August 2, 2016 / 11:49 AM / 2 years ago

UPDATE 3-Itaú profit tops view, sees small rise in provisions; shares jump

(Recasts to add share performance, comments throughout)

Aug 2 (Reuters) - Itaú Unibanco Holding SA handily beat second-quarter profit estimates in a sign that efforts to curb expenses and reclassify problem loans will buffer profitability, sending shares higher on Tuesday.

Itaú, Latin America’s largest bank by market value, kept a lid on defaults and cut loan disbursements as Brazil’s worst recession in decades led to a doubling of bankruptcies over the past year.

Chief Executive Officer Roberto Setubal slightly raised loan-loss provision estimates, fanning hopes that credit losses may soon bottom out.

Recurring net income, or profit before one-off items, totaled 5.575 billion reais ($1.7 billion) last quarter, up 8 percent from the prior three months. Profit beat the analysts’ consensus estimate of 5.025 billion reais as compiled by Thomson Reuters.

Easing political turmoil may help pull Brazil out of a lengthy crisis, analysts said. Brazil’s top four listed banks, seeking to help their debt-laden corporate clients, probably reclassified about 90 billion reais in problem loans last quarter, a move that analysts said will facilitate a recovery.

“Itaú posted solid bottom-line numbers, further indicating that results for Brazilian banks have likely bottomed,” said Tito Labarta, an analyst with Deutsche Bank Securities.

Preferred shares, Itaú’s most widely traded class, gained as much as 2.7 percent. However, shares in rivals fell, in line with a 0.6 percent drop in Brazil’s benchmark Bovespa index.

If a recovery materializes in the coming months, demand for credit could recover and credit-related losses will decline significantly, according to Marcelo Kopel, Itaú’s head of investor relations. The bank has a sufficient capital buffer to ramp up operations if a recovery takes hold rapidly, he said.

“There are early signs that things have gotten better,” Kopel told reporters on a conference call to discuss results.

Itaú reported consolidated Latin American results for the first time since finalizing the integration of a joint venture with Chile’s CorpBanca SA in which the Brazilian bank has a majority stake.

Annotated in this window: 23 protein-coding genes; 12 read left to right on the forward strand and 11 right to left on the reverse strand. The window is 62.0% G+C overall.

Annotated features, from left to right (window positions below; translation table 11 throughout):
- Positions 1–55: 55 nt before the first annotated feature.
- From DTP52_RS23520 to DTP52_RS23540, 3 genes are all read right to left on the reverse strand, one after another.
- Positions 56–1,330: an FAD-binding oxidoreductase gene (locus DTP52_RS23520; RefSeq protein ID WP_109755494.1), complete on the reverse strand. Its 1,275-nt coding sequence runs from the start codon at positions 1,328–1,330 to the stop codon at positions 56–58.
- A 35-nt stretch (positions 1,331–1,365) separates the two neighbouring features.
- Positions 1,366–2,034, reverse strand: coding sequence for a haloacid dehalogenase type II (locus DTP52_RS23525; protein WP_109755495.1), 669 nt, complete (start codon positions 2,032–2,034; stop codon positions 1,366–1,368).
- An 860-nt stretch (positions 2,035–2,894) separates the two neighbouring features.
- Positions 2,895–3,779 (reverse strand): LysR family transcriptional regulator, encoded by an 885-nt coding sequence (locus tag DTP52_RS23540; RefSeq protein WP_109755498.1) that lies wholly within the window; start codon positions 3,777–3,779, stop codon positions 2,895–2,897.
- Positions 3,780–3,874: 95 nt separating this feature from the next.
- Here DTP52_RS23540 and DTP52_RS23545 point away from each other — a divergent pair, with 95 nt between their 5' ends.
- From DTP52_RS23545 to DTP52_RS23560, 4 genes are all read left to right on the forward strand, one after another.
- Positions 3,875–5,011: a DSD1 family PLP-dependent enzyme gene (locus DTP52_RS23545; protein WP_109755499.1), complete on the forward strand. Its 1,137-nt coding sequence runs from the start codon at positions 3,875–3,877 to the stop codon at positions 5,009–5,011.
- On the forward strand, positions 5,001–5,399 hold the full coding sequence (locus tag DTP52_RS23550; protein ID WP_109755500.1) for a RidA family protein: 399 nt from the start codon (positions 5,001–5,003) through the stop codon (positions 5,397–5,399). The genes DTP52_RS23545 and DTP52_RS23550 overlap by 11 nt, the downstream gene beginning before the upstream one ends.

Setubal and his team at Itaú raised the outlook for provision expenses for this year to between 23 billion reais and 26 billion reais, slightly above the prior forecast of 22 billion reais to 25 billion reais.

Interest income, or revenue from loans and securities trading, could fall as much as 2.5 percent this year, suggesting tougher loan repricing and fundraising conditions, the bank said.

Loan disbursements at Itaú, Brazil’s No. 2 listed lender by assets, could shrink by as much as 10.5 percent this year, an indication that demand will remain under pressure for credit in Brazil, Itaú’s main market, it said.

Still, loan book quality indicators at Itaú were encouraging despite the bankruptcy filings of phone carrier Oi SA and rig leaser Sete Brasil Participações SA, which had a combined 35 billion reais in loans, said analyst Domingos Falavina of JPMorgan Securities.

Loan-loss provisions fell almost 19 percent in the quarter, far more than expectations, after Setubal and his team reshuffled additional reserves and the bank set aside less as a buffer from riskier corporate borrowers.

The 90-day default ratio, or loans in arrears for 90 days or more, rose slightly, even after Itaú’s loan book shrank 5 percent in the quarter. The default ratio rose 0.1 percentage points, less than the 0.6 point increase expected by analysts, while early defaults showed a slight increase.

The amount of loans that went from current to overdue, a gauge known as NPL formation, fell in the wake of sales of bad loan portfolios.

In a statement, Itaú also said it plans to raise 12 billion reais in fresh capital, with shareholders getting an additional share for each one held. The move, said Kopel, should translate into more active trading of Itaú’s shares in the São Paulo Stock Exchange. ($1 = 3.2612 Brazilian reais) (Additional reporting by Alberto Alerigi Jr and Aluísio Alves in São Paulo; Editing by W Simon and JS Benkoe)

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